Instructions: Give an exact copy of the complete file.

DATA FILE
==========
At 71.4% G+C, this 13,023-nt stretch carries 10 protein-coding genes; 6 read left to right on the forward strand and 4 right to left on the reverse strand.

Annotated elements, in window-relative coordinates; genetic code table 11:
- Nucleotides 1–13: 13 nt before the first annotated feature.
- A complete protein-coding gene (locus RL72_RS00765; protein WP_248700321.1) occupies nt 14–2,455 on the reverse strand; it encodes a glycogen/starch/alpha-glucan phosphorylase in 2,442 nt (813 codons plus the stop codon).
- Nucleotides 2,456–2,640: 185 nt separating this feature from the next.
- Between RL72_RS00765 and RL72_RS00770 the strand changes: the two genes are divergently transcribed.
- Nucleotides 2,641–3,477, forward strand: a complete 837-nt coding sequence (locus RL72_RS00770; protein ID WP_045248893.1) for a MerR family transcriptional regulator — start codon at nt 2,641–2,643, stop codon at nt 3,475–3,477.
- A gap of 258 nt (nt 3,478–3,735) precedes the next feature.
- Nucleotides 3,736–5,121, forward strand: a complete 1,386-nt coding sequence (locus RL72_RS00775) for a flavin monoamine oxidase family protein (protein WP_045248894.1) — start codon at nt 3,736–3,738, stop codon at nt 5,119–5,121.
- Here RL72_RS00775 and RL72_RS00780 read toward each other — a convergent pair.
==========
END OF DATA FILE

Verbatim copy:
At 71.4% G+C, this 13,023-nt stretch carries 10 protein-coding genes; 6 read left to right on the forward strand and 4 right to left on the reverse strand.

Annotated elements, in window-relative coordinates; genetic code table 11:
- Nucleotides 1–13: 13 nt before the first annotated feature.
- A complete protein-coding gene (locus RL72_RS00765; protein WP_248700321.1) occupies nt 14–2,455 on the reverse strand; it encodes a glycogen/starch/alpha-glucan phosphorylase in 2,442 nt (813 codons plus the stop codon).
- Nucleotides 2,456–2,640: 185 nt separating this feature from the next.
- Between RL72_RS00765 and RL72_RS00770 the strand changes: the two genes are divergently transcribed.
- Nucleotides 2,641–3,477, forward strand: a complete 837-nt coding sequence (locus RL72_RS00770; protein ID WP_045248893.1) for a MerR family transcriptional regulator — start codon at nt 2,641–2,643, stop codon at nt 3,475–3,477.
- A gap of 258 nt (nt 3,478–3,735) precedes the next feature.
- Nucleotides 3,736–5,121, forward strand: a complete 1,386-nt coding sequence (locus RL72_RS00775) for a flavin monoamine oxidase family protein (protein WP_045248894.1) — start codon at nt 3,736–3,738, stop codon at nt 5,119–5,121.
- Here RL72_RS00775 and RL72_RS00780 read toward each other — a convergent pair.